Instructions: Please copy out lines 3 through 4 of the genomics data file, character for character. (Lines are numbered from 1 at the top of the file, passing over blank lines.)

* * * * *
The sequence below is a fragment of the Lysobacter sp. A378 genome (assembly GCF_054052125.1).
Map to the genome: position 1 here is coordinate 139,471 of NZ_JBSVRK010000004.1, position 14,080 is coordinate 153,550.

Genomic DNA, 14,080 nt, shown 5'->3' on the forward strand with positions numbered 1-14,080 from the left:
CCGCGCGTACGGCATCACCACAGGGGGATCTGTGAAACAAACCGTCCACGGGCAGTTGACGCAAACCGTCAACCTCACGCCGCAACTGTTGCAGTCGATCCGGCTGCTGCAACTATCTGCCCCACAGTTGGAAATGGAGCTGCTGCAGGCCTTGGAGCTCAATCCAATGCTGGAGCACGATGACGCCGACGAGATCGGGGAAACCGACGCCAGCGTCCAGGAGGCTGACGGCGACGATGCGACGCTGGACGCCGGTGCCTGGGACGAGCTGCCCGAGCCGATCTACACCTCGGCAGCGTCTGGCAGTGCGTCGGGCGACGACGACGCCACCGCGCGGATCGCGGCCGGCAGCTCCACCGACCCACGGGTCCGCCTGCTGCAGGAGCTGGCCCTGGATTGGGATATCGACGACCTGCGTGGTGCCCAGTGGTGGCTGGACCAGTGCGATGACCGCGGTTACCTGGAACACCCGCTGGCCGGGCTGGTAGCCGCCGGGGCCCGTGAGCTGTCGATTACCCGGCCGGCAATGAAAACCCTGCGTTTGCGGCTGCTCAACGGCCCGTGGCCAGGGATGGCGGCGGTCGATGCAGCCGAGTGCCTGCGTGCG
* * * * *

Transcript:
Genomic DNA, 14,080 nt, shown 5'->3' on the forward strand with positions numbered 1-14,080 from the left:
CCGCGCGTACGGCATCACCACAGGGGGATCTGTGAAACAAACCGTCCACGGGCAGTTGACGCAAACCGTCAACCTCACGCCGCAACTGTTGCAGTCGATCCGGCTGCTGCAACTATCTGCCCCACAGTTGGAAATGGAGCTGCTGCAGGCCTTGGAGCTCAATCCAATGCTGGAGCACGATGACGCCGACGAGATCGGGGAAACCGACGCCAGCGTCCAGGAGGCTGACGGCGACGATGCGACGCTGGACGCCGGTGCCTGGGACGAGCTGCCCGAGCCGATCTACACCTCGGCAGCGTCTGGCAGTGCGTCGGGCGACGACGACGCCACCGCGCGGATCGCGGCCGGCAGCTCCACCGACCCACGGGTCCGCCTGCTGCAGGAGCTGGCCCTGGATTGGGATATCGACGACCTGCGTGGTGCCCAGTGGTGGCTGGACCAGTGCGATGACCGCGGTTACCTGGAACACCCGCTGGCCGGGCTGGTAGCCGCCGGGGCCCGTGAGCTGTCGATTACCCGGCCGGCAATGAAAACCCTGCGTTTGCGGCTGCTCAACGGCCCGTGGCCAGGGATGGCGGCGGTCGATGCAGCCGAGTGCCTGCGTGCG